I looked across the table at my daughter over dinner, and realized that she's 16. I thought about all the simple things in my life that she will never experience. I pondered how the convenience and high technology of the 21st century has sort of robbed our children of the ability to appreciate and be thankful. I figured I would share a few things that crossed my mind.
I miss how my grandpa could provide entertainment for our family simply by taking us for a drive on "Seven Hills Road." No high tech amusement park or virtual reality ride could take the place of THAT kind of fun. It left my stomach in my throat and an ear to ear grin on my face. The old yellow Chrysler with fins on the back was our roller coaster for a few minutes, and there were no hour-long waits to get on.
My mom used to make the most amazing enchiladas. The kind you'll never find in a Chevy's, anywhere... and we didn't have to get a pager and sit in a foyer for an hour to get them.
A console stereo, a big stack of pillows and several vinyl 33 rpm albums were my entertainment on a rainy Sunday afternoon. Somewhere in the middle, during a Frankie Laine or Elvis record, grandma would sneak in with a glass of iced tea and some cookies and I thought the heavens had opened up. Thank you, Mother Nature, for the rainy days.
Did you ever take a little extra time on a roadtrip and drive the outer road? Some people don't realize that the outer roads of most highways WERE the highways at one time. Those smaller, mostly parallel roads remain so people who lived on them could still get home. I think it's those stretches of blacktopped nostalgia, where the old road wanders away from the interstate, that you'll find the neatest drive. You'll find some old dusty towns out there, some really neat farms and, every now and then, an old gas station, where you once could have had your tank filled with something called "Ethyl," the oil checked and the windshield washed by a guy in a uniform... all for the price of the gas, which was probably about 39 cents a gallon.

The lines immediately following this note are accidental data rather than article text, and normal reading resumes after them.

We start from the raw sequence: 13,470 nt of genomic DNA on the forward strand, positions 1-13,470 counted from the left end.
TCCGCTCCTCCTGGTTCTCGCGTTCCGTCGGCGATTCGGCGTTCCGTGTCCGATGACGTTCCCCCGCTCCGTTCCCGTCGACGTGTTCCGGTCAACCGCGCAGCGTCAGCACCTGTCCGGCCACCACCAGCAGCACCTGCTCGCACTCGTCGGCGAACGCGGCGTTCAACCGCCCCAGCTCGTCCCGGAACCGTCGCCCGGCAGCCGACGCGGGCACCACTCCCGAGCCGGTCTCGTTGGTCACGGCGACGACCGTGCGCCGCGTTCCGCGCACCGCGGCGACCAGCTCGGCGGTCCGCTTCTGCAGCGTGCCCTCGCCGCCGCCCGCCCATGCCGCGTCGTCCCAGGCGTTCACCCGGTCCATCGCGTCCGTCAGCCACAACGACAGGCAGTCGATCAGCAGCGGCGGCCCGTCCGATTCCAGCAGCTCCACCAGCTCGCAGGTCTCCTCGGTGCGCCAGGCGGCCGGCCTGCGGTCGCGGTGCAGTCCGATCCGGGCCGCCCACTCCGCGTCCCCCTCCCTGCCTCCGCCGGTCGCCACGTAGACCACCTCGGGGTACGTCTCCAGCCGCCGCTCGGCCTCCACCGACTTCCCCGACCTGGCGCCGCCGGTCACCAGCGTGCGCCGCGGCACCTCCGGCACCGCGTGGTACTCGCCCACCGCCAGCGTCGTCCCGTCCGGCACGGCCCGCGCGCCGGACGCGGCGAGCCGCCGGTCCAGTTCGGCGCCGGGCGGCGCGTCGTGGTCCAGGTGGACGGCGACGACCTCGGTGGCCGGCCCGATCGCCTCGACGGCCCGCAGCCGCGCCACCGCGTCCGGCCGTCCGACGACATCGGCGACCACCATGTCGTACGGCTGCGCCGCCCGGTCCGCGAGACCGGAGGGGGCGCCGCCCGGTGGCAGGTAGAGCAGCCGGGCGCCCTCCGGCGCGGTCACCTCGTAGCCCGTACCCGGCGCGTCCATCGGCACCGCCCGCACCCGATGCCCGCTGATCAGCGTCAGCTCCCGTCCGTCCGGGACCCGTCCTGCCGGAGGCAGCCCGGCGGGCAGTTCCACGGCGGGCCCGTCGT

I remember cutting wood on weekends to heat our house. We didn't have a forced air furnace or baseboard heaters, we had to constantly stoke the fire. Better or worse, there is NO heat like that of a wood stove... it warms the heart as well as the hands.
And, I remember our weekly ritual of Friday night dinner at Howard Johnson's. It was such a treat to go "out to eat." Grandma would order fried chicken, Grandpa and I would have fried clams... and afterward we'd go to a store called Wild Woody's and see what was new. Today, Woody's has been replaced by Sam's Wholesale Club, where you pay a fee and need a card to enter. Howard Johnson's closed their last few restaurants this year.
Before you paint me as an old timer, understand that I appreciate technology, new roads and central heat. I like my life, I enjoy "today" and I know things change and progress. That's all good.
But sometimes I wish I could go back just for a visit. I wish I could hear Frankie Laine, taste that tea and watch the rain.
"There's a blacktop road, a faded yellow center line... it can take you back to the place, but it can't take you back in time."